Last week the Federal Research Public Access Act (FRPAA) was reintroduced with bipartisan support in both the U.S. House of Representatives and the Senate. According to SPARC, the bill would “require federal agencies to provide the public with online access to articles reporting on the results of the United States’ $60 billion in publicly funded research no later than six months after publication in a peer-reviewed journal.” If passed, the legislation would extend the current NIH Public Access Policy (with a shorter embargo) to other US government-funded research, including agencies such as the Department of Agriculture, Department of Energy, NASA, the National Science Foundation, and others. FRPAA was first introduced in 2006.

Unlike the Research Works Act, FRPAA would ensure that the public has access to the important scientific and scholarly research that it pays for. Creative Commons recently wrote to the White House asking that taxpayer funded research be made available online to the public immediately, free-of-cost, and ideally under an open license that communicates broad downstream use rights, such as CC BY. While FRPAA–like the NIH Public Access Policy before it–does not require the application of open licenses to the scientific research outputs funded with federal tax dollars, it is a crucial step toward increasing public access to research.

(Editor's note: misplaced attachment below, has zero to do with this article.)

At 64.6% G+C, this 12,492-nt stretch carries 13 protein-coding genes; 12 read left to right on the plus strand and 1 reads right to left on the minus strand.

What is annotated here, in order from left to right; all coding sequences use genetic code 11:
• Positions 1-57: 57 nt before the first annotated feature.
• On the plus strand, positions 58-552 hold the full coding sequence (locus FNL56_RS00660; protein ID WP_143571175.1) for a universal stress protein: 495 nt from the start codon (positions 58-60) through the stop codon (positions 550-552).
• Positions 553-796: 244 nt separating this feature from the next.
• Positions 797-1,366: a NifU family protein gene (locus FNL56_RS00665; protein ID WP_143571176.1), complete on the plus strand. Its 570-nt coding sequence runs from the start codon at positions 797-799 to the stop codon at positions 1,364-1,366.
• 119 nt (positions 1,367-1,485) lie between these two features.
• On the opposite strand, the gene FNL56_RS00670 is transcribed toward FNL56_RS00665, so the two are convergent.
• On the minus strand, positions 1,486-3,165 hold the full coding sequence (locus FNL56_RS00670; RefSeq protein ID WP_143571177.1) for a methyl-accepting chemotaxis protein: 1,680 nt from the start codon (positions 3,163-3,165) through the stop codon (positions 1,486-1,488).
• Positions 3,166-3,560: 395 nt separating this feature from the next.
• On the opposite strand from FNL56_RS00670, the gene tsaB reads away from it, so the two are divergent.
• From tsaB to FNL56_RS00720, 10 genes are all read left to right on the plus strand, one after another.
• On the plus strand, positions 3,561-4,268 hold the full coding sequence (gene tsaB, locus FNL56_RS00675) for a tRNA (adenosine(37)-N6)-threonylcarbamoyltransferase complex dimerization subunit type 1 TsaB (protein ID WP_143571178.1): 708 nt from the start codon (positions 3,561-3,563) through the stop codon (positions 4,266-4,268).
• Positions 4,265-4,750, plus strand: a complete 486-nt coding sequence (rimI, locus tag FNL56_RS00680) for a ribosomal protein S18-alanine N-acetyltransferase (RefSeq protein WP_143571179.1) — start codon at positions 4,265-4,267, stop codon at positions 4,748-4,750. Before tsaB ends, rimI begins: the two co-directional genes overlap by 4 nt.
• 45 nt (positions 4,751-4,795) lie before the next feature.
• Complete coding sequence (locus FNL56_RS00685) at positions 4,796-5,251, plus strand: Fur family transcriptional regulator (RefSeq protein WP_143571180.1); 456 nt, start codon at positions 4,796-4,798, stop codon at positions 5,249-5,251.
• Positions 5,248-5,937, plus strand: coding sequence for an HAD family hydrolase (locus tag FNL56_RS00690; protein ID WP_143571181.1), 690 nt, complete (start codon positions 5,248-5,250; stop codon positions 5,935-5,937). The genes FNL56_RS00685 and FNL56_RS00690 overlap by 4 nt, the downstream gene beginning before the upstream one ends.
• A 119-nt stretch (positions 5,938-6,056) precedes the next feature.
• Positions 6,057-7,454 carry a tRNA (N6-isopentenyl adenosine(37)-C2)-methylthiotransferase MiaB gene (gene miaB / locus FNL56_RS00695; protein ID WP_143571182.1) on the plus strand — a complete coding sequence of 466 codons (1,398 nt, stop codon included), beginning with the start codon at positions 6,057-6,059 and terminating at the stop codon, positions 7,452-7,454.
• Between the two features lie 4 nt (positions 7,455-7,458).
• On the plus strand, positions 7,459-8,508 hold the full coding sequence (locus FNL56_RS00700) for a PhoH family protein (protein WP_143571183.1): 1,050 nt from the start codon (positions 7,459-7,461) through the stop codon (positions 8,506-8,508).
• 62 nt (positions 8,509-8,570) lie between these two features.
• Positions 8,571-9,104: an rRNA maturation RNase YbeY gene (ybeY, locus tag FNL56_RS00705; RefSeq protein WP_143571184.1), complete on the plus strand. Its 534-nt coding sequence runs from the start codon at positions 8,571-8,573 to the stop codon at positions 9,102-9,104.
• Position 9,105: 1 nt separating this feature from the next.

SPARC has issued an action alert, and there are several specific actions you can take in support of FRPAA. On this 10th anniversary of the Budapest Open Access Initiative, please voice your support that the public needs and deserves access to the research it paid for and upon which its education depends.

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COMMUNIA’s response to the proposed amendments to PSI Directive

Timothy Vollmer, February 2nd, 2012

This post is an adaptation from the COMMUNIA International Association blog and is cross-posted at the Open Knowledge Foundation website. Creative Commons and the Open Knowledge Foundation are institutional members of COMMUNIA. The mission of COMMUNIA is to educate about, advocate for, offer expertise and research about the public domain in the digital age within society and with policymakers.